America Dominant Again (in Arms Sales)Roundup
tags: foreign policy, Saudi Arabia, Yemen, militarism, military industrial complex
When it comes to trade in the tools of death and destruction, no one tops the United States of America.
In April of this year, the Stockholm International Peace Research Institute (SIPRI) published its annual analysis of trends in global arms sales and the winner — as always — was the U.S. of A. Between 2016 and 2020, this country accounted for 37% of total international weapons deliveries, nearly twice the level of its closest rival, Russia, and more than six times that of Washington’s threat du jour, China.
Sadly, this was no surprise to arms-trade analysts. The U.S. has held that top spot for 28 of the past 30 years, posting massive sales numbers regardless of which party held power in the White House or Congress. This is, of course, the definition of good news for weapons contractors like Boeing, Raytheon, and Lockheed Martin, even if it’s bad news for so many of the rest of us, especially those who suffer from the use of those arms by militaries in places like Saudi Arabia, Egypt, Israel, the Philippines, and the United Arab Emirates. The recent bombing and leveling of Gaza by the U.S.-financed and supplied Israeli military is just the latest example of the devastating toll exacted by American weapons transfers in these years.
While it is well known that the United States provides substantial aid to Israel, the degree to which the Israeli military relies on U.S. planes, bombs, and missiles is not fully appreciated. According to statistics compiled by the Center for International Policy’s Security Assistance Monitor, the United States has provided Israel with $63 billion in security assistance over the past two decades, more than 90% of it through the State Department’s Foreign Military Financing, which provides funds to buy U.S. weaponry. But Washington’s support for the Israeli state goes back much further. Total U.S. military and economic aid to Israel exceeds $236 billion (in inflation-adjusted 2018 dollars) since its founding — nearly a quarter of a trillion dollars.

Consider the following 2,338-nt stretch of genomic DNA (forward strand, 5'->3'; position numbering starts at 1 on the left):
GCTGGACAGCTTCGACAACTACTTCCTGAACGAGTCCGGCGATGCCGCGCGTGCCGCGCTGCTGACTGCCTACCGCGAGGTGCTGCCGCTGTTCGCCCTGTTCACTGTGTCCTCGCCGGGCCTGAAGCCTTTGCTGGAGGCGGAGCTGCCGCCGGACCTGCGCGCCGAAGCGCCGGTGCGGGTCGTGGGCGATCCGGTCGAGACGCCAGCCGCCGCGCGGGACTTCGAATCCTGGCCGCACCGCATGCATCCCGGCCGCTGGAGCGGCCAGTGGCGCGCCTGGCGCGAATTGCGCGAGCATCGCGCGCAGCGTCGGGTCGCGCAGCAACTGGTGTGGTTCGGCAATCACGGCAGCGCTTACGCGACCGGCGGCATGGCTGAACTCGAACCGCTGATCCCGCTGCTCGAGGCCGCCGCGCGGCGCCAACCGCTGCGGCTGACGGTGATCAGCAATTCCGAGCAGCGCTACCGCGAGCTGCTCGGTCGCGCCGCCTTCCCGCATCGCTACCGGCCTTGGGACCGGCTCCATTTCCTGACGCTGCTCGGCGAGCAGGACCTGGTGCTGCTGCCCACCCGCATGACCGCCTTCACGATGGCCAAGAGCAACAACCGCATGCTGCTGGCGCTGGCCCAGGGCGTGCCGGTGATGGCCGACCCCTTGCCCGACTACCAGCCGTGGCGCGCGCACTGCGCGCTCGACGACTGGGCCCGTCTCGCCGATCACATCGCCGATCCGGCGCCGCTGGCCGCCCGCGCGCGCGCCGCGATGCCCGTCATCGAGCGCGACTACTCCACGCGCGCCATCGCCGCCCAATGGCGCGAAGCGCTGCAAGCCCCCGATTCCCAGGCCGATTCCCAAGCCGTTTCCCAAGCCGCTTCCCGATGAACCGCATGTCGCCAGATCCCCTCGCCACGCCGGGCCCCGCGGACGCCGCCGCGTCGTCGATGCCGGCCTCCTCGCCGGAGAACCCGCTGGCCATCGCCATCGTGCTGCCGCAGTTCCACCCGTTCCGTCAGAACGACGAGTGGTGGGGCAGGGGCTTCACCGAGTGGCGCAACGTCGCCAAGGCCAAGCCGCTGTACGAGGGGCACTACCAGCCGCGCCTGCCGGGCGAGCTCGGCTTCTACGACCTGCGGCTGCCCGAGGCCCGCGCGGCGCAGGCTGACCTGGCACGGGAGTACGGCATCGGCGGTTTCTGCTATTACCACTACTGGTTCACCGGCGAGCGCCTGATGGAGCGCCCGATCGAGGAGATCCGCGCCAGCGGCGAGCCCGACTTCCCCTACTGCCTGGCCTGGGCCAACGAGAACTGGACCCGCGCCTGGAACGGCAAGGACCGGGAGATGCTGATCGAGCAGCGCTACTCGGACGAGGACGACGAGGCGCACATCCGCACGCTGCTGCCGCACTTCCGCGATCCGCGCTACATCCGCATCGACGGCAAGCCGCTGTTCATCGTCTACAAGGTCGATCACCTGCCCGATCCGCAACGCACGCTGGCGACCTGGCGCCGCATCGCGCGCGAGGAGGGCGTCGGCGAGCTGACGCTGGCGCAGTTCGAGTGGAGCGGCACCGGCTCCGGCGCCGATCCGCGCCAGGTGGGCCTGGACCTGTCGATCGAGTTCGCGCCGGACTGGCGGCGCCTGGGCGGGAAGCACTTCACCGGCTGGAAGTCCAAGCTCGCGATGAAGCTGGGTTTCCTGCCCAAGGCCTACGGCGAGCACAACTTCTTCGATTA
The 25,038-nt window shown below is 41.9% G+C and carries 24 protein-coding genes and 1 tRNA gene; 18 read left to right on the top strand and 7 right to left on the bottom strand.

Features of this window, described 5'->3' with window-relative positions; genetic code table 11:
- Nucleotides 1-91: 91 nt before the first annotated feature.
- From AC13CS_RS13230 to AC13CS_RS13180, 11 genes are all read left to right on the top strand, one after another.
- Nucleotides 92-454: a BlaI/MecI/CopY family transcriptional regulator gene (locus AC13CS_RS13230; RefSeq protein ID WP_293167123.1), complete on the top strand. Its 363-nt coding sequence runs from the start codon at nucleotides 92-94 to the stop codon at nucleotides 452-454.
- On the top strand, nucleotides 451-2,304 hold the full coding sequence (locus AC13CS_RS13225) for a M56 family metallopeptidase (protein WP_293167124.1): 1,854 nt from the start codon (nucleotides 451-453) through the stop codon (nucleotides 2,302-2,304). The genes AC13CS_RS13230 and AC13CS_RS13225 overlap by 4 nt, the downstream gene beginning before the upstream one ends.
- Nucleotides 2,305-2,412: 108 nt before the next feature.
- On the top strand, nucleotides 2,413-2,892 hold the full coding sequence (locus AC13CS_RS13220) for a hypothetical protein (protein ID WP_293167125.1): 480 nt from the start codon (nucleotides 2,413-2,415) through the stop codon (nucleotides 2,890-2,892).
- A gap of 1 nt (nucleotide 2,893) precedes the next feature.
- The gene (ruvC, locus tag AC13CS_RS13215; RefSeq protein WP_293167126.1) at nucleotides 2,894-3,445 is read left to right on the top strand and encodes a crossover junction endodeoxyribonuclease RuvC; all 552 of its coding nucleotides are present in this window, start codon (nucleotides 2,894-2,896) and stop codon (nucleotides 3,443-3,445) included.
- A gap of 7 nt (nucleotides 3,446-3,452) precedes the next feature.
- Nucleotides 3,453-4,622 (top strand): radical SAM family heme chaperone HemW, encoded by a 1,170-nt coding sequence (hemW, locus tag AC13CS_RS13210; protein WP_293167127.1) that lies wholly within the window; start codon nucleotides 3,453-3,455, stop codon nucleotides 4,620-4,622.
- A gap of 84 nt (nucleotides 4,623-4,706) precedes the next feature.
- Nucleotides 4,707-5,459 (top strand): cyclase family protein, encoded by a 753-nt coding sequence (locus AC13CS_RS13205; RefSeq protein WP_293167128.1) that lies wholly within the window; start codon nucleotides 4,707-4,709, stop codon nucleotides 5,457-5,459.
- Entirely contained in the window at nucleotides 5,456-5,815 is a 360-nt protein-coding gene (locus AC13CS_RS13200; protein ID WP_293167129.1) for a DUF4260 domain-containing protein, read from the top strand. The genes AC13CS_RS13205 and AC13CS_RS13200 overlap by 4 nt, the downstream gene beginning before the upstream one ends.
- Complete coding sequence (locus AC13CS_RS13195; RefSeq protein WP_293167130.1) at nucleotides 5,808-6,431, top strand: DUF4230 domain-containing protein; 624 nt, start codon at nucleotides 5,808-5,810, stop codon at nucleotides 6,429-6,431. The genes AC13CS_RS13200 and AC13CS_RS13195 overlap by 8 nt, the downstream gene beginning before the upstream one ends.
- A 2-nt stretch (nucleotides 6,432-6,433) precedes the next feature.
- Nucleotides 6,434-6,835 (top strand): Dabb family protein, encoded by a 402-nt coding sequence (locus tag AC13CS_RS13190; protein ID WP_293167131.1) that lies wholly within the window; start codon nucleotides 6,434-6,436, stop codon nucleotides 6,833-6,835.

Donald Trump, sometimes referred to by President Joe Biden as “the other guy,” warmly embraced the role of arms-dealer-in-chief and not just by sustaining massive U.S. arms aid for Israel, but throughout the Middle East and beyond. In a May 2017 visit to Saudi Arabia — his first foreign trip — Trump would tout a mammoth (if, as it turned out, highly exaggerated) $110-billion arms deal with that kingdom.
On one level, the Saudi deal was a publicity stunt meant to show that President Trump could, in his own words, negotiate agreements that would benefit the U.S. economy. His son-in-law, Jared Kushner, a pal of Prince Mohammed Bin Salman (MBS), the architect of Saudi Arabia’s devastating intervention in Yemen, even put in a call to then-Lockheed Martin CEO Marillyn Hewson. His desire: to get a better deal for the Saudi regime on a multibillion-dollar missile defense system that Lockheed was planning to sell it. The point of the call was to put together the biggest arms package imaginable in advance of his father-in-law’s trip to Riyadh.
When Trump arrived in Saudi Arabia to immense local fanfare, he milked the deal for all it was worth. Calling the future Saudi sales “tremendous,” he assured the world that they would create “jobs, jobs, jobs” in the United States.
That arms package, however, did far more than burnish Trump’s reputation as a deal maker and jobs creator. It represented an endorsement of the Saudi-led coalition’s brutal war in Yemen, which has now resulted in the deaths of nearly a quarter of a million people and put millions of others on the brink of famine.
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